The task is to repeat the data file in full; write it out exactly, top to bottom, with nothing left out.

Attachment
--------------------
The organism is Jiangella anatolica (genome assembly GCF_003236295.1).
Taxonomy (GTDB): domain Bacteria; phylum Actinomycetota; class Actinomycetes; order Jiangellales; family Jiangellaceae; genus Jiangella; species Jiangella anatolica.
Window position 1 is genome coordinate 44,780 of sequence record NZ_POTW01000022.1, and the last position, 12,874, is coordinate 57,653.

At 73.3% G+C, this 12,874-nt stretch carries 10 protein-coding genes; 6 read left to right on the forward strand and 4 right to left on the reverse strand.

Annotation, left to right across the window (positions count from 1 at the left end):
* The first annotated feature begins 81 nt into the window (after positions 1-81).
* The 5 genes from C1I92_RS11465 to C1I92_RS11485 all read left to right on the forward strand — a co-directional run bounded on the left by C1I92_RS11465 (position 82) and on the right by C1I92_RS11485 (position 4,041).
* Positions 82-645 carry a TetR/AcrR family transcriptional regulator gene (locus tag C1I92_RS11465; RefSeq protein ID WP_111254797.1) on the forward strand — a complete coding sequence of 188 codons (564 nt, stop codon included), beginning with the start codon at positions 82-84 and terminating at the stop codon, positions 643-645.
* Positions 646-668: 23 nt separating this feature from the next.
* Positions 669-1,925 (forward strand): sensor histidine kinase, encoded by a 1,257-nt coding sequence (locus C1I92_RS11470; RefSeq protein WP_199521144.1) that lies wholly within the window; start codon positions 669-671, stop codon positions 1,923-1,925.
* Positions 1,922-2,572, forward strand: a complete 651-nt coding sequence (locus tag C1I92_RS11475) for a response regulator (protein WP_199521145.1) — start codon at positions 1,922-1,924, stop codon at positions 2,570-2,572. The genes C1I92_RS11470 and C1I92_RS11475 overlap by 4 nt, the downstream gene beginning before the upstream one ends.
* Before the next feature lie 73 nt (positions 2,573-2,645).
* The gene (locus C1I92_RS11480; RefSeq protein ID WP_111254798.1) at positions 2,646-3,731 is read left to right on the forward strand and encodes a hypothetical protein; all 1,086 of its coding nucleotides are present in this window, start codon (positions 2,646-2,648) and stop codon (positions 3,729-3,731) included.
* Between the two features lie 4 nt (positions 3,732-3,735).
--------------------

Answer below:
The organism is Jiangella anatolica (genome assembly GCF_003236295.1).
Taxonomy (GTDB): domain Bacteria; phylum Actinomycetota; class Actinomycetes; order Jiangellales; family Jiangellaceae; genus Jiangella; species Jiangella anatolica.
Window position 1 is genome coordinate 44,780 of sequence record NZ_POTW01000022.1, and the last position, 12,874, is coordinate 57,653.

At 73.3% G+C, this 12,874-nt stretch carries 10 protein-coding genes; 6 read left to right on the forward strand and 4 right to left on the reverse strand.

Annotation, left to right across the window (positions count from 1 at the left end):
* The first annotated feature begins 81 nt into the window (after positions 1-81).
* The 5 genes from C1I92_RS11465 to C1I92_RS11485 all read left to right on the forward strand — a co-directional run bounded on the left by C1I92_RS11465 (position 82) and on the right by C1I92_RS11485 (position 4,041).
* Positions 82-645 carry a TetR/AcrR family transcriptional regulator gene (locus tag C1I92_RS11465; RefSeq protein ID WP_111254797.1) on the forward strand — a complete coding sequence of 188 codons (564 nt, stop codon included), beginning with the start codon at positions 82-84 and terminating at the stop codon, positions 643-645.
* Positions 646-668: 23 nt separating this feature from the next.
* Positions 669-1,925 (forward strand): sensor histidine kinase, encoded by a 1,257-nt coding sequence (locus C1I92_RS11470; RefSeq protein WP_199521144.1) that lies wholly within the window; start codon positions 669-671, stop codon positions 1,923-1,925.
* Positions 1,922-2,572, forward strand: a complete 651-nt coding sequence (locus tag C1I92_RS11475) for a response regulator (protein WP_199521145.1) — start codon at positions 1,922-1,924, stop codon at positions 2,570-2,572. The genes C1I92_RS11470 and C1I92_RS11475 overlap by 4 nt, the downstream gene beginning before the upstream one ends.
* Before the next feature lie 73 nt (positions 2,573-2,645).
* The gene (locus C1I92_RS11480; RefSeq protein ID WP_111254798.1) at positions 2,646-3,731 is read left to right on the forward strand and encodes a hypothetical protein; all 1,086 of its coding nucleotides are present in this window, start codon (positions 2,646-2,648) and stop codon (positions 3,729-3,731) included.
* Between the two features lie 4 nt (positions 3,732-3,735).